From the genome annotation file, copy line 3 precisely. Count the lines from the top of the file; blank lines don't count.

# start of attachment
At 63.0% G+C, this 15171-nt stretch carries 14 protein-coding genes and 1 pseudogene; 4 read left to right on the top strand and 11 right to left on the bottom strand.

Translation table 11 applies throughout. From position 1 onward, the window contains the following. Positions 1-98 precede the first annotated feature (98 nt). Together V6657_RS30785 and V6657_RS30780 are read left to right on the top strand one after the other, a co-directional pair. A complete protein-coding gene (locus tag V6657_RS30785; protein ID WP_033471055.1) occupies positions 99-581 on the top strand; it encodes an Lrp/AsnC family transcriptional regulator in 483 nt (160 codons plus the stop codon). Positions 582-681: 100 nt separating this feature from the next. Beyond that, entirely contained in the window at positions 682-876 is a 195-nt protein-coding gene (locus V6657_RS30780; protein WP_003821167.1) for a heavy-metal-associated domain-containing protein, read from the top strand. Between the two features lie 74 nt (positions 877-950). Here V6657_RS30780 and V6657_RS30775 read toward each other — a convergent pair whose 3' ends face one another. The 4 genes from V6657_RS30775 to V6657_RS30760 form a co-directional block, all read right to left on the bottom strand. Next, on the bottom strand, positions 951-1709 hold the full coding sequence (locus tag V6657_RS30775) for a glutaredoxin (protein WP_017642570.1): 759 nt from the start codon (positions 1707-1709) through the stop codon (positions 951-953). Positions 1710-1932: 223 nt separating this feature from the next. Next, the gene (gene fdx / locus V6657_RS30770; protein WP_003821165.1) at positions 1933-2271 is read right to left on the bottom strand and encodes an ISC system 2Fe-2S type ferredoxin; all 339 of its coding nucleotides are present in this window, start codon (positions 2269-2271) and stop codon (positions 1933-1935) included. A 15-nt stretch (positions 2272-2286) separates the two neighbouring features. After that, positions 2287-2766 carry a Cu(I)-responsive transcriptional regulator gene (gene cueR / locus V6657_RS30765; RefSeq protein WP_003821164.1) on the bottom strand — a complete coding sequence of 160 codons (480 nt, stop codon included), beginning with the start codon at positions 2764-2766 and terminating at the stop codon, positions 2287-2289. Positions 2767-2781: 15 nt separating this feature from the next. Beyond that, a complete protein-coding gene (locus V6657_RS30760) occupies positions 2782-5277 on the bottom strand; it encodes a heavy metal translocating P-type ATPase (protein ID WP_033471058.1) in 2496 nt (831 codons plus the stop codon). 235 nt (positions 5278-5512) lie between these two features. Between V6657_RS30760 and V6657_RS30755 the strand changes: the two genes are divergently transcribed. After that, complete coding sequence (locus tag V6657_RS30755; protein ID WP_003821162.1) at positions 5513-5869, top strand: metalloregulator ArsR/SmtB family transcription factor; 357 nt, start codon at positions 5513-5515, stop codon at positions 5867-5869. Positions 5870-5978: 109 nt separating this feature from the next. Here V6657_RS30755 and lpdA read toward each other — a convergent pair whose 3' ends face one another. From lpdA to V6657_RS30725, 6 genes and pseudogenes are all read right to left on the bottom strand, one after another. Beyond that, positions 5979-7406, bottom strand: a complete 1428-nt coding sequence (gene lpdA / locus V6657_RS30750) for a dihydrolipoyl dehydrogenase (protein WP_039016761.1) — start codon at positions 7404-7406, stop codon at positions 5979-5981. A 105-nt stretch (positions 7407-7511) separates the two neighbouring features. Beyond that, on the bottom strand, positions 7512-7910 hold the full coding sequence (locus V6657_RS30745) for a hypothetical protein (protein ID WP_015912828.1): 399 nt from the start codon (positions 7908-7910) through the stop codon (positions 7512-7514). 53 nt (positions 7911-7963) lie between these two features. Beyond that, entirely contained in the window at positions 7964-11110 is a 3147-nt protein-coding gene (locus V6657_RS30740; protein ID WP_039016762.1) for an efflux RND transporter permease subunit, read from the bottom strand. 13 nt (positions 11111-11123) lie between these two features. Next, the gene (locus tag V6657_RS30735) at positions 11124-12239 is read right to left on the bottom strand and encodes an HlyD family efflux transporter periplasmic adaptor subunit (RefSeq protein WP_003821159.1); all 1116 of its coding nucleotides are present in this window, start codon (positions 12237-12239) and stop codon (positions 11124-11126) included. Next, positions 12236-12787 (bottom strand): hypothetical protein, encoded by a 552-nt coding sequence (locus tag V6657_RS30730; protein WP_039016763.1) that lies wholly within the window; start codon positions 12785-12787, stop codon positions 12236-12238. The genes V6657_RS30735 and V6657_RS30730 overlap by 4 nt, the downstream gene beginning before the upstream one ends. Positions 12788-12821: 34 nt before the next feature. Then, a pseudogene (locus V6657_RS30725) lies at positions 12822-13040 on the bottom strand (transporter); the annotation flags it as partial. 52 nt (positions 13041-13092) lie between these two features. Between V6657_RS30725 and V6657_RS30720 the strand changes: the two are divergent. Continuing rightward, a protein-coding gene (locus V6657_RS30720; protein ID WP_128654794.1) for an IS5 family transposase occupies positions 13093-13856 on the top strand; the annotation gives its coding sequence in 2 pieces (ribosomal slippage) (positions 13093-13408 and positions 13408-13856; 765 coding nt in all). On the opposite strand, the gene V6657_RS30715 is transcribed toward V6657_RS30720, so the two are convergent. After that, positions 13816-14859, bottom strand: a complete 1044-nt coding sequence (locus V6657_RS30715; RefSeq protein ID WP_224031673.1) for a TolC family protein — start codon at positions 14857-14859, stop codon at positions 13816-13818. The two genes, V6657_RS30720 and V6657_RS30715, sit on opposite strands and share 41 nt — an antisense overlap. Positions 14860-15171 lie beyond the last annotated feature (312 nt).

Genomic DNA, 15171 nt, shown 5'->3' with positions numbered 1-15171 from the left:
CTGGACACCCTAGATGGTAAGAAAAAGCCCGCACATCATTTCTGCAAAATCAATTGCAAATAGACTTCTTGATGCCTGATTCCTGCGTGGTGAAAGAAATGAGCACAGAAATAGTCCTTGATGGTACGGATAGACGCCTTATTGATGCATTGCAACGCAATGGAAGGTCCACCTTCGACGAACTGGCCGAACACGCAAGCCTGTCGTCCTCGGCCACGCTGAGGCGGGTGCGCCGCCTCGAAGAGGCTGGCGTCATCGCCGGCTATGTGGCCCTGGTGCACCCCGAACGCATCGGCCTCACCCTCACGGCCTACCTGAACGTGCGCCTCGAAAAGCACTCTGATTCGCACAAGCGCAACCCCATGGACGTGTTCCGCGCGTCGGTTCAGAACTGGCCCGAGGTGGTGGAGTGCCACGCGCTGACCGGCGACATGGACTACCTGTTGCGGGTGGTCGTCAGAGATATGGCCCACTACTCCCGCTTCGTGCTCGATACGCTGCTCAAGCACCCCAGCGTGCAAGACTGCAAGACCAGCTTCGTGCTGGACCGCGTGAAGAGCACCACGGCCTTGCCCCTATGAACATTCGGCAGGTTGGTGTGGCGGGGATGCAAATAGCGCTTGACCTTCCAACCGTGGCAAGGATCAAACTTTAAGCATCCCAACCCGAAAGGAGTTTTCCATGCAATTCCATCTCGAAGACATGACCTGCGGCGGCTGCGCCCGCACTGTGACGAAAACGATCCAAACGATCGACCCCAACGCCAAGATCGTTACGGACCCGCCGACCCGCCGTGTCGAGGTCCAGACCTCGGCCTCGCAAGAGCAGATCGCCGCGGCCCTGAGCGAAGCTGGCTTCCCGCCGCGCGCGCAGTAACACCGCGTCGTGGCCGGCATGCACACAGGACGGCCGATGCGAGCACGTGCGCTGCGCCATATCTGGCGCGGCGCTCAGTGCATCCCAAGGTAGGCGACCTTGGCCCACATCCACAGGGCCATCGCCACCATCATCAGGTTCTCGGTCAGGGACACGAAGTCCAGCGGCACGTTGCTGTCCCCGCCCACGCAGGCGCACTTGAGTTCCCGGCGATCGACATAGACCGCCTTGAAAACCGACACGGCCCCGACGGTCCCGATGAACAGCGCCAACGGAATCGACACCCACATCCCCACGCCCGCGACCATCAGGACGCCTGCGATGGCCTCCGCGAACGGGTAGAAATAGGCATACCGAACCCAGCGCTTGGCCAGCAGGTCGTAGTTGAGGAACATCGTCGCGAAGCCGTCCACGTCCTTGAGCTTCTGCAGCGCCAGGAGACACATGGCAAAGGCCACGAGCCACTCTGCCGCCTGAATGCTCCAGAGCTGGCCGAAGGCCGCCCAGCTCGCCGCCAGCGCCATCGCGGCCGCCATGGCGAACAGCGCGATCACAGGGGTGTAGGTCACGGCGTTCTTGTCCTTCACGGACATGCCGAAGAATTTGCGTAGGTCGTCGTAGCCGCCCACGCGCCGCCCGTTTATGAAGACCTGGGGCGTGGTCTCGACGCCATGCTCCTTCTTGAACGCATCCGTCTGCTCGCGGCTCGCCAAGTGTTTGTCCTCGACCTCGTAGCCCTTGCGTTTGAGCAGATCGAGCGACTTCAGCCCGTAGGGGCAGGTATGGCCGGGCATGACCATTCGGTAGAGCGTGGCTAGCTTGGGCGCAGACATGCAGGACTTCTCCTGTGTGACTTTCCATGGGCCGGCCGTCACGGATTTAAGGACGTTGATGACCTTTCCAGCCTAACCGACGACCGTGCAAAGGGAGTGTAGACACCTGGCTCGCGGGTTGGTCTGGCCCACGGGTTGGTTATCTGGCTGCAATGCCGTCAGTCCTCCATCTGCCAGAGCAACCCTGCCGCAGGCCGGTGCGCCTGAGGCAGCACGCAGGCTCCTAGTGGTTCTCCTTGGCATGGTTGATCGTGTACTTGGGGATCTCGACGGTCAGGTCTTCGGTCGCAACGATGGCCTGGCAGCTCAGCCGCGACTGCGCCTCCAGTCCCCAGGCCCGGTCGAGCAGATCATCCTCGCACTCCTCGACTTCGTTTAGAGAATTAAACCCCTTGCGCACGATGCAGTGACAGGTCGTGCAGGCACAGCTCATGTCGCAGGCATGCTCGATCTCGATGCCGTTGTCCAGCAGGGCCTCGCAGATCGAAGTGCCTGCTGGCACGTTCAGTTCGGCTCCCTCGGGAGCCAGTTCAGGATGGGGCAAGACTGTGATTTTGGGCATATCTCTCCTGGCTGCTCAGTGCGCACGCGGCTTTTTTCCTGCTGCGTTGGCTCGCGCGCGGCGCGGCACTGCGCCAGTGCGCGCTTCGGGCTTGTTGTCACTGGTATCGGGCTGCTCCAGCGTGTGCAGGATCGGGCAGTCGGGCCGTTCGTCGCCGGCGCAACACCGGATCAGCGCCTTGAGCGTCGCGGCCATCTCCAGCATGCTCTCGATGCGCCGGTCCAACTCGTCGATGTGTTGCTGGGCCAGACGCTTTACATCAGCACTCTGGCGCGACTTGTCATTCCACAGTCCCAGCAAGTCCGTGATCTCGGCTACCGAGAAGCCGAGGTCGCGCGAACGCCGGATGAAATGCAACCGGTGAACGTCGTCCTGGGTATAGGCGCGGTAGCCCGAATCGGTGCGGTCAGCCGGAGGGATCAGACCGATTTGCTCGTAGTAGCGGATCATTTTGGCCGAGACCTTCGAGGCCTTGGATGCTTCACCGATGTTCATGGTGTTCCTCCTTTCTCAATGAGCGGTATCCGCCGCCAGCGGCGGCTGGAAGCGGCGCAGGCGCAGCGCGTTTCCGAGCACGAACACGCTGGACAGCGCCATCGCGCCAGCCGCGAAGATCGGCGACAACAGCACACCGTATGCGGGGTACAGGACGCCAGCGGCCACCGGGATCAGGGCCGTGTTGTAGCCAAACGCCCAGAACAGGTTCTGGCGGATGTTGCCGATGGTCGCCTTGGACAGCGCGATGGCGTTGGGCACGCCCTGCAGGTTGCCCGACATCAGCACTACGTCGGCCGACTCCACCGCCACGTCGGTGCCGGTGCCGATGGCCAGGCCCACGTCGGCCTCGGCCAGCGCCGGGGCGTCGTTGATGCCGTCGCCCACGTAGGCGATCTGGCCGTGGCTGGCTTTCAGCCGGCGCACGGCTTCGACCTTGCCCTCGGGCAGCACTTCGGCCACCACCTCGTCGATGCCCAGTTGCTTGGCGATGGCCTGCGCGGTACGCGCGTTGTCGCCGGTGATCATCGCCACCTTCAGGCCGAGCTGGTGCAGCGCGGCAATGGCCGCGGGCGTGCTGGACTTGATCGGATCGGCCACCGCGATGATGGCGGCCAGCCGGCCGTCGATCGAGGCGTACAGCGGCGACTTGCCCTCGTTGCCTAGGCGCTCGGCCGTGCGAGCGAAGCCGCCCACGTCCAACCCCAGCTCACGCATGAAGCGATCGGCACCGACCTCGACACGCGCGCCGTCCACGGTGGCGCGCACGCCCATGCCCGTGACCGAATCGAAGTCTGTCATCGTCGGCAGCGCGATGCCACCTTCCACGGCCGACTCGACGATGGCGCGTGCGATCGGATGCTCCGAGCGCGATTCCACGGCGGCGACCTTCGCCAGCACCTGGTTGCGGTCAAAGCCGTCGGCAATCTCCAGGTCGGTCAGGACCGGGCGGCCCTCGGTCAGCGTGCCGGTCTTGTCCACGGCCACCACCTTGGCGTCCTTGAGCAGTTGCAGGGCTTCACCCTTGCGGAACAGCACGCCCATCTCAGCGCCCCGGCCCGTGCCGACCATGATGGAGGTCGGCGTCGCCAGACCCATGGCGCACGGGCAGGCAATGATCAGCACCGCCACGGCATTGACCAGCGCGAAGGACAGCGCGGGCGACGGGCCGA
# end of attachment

Genomic DNA, 15171 nt, shown 5'->3' with positions numbered 1-15171 from the left: